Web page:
University of Hawaiʻi theatre programs took home nearly a dozen awards at a prestigious regional conference. Headlining UH Mānoa were students Rachel Sorensen, Kennedy Center American College Theater Festival (KCACTF) Region 8 winner for lighting design, and Christine Chang, regional runner up for the Irene Ryan Acting Scholarship Award and recipient of the Summer Arts Scholarship Award ($1,500).
“Instead of creating displays for a physical exhibition, entrants had to put together a slideshow/gallery of their work and record a 5-minute presentation for the new online format,” said Sorensen, a senior theatre major. “As soon as I saw my name pop up, it felt like coming down from the top of a roller coaster in the best way possible.”
“There was so much excitement during the festival and I was grateful just to continue to move forward in the rounds,” said Chang, an MFA student in acting and Asian performance. “I had a ton of support from our department and I was just happy to represent UH.”
Four Windward Community College students were recognized, including Manuel Moreno, who was one of nine students selected to participate in the Aspire Leadership Program, which helped him build skills to inspire the next generation of theatre leaders.
“We learned how to create our own hypothetical theatre company of our own and I learned exactly what goes into creating a theatre company that focuses on engaging Black, Indigenous and people of color,” Moreno said. “I also learned about what values and mottos a theatre company needs to reach out to its community.”
Windward CC Theatre Lecturer Taurie Kinoshita said, “Our students are all freshman—often competing against graduate students. We are overjoyed and so proud that they did so well at the festival! More than anything, we are so happy that they learned so much and got to see what other schools are doing.”
KCACTF Region 8 was held online, February 10–13, and encompassed college and university theatre productions from Arizona, Central and Southern California, Guam, Hawaiʻi, Southern Nevada and Utah.
Design, Technology and Management Awards
- Rachel Sorenson, UH Mānoa (lighting design, I’m Lot Lane (a solo effort))—regional winner, advancing to nationals in April
- Jonah Bobilin, UH Mānoa (lighting design, Sueño)—regional runner up and presenter for two sessions of a workshop on lighting non-white skin which was well-attended and sparked fascinating conversations
- Laura Nigon-Holmgren, UH Mānoa (scenic design, Sueño)—regional finalist and winner of the Smithsonian membership award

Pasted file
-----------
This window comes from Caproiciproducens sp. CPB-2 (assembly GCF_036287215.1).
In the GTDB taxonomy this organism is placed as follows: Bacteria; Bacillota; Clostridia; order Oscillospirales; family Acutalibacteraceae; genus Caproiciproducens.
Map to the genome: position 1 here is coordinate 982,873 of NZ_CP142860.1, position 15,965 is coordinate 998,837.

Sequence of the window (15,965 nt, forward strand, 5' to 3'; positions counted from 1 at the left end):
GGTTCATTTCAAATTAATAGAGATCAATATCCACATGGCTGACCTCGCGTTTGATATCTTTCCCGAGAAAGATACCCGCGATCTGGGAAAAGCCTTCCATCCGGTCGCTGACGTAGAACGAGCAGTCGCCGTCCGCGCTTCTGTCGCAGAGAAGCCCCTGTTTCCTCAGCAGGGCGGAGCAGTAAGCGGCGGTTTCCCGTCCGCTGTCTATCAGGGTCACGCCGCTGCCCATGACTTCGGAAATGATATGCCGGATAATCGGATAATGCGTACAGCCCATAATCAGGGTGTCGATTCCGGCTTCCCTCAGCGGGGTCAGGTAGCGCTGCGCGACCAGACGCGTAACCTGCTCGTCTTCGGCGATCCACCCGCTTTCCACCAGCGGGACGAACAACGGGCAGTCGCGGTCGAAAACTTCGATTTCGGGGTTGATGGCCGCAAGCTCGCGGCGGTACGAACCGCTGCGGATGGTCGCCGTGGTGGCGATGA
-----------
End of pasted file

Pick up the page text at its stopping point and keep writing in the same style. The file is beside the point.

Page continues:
Irene Ryan Acting Scholarship Awards
More than 220 nominated theatre students competed for the award.
- Christine Chang, UH Mānoa—regional runner up and recipient of the Summer Arts Scholarship Award ($1,500)
- Kalā Müller, UH Mānoa—finalist alternate
- Taylor Bogan, UH Mānoa—semi-finalist
- Marilynn Bellinger, Windward CC—semi-finalist
Aspire Leadership Program
Nine students were selected from Region 8. The students received networking, mission statement, season-selection and funding tips in order to inspire the next generation of theatre leaders.
- Manuel Moreno, Windward CC
- Gerardo Rodriguez, Windward CC
KCACTF Region 8 Festival Dance Program
Six students were selected from Region 8.
- Austin Yoshida, Windward CC
- I’m Lot Lane (a solo effort), created by UH Mānoa MFA candidate Keola Simpson, received remarkable verbal responses from a panel of two national-level KCACTF representatives. The selection of productions advancing to the national finals in April has yet to be announced.
- Oriental Faddah and Son, by Lee A. Tonouchi and directed by Kinoshita, received an overwhelmingly encouraging response and positive feedback from the panel. Kinoshita said that the Windward CC production was performed pre-COVID-19, and therefore, won’t advance due to pandemic constraints.
Related UH News story:
- 2 UH theatre productions receive prominent festival invitations, January 26, 2021
This work is an example of UH Mānoa’s goal of Excellence in Research: Advancing the Research and Creative Work Enterprise (PDF), one of four goals identified in the 2015–25 Strategic Plan (PDF), updated in December 2020.
—By Marc Arakaki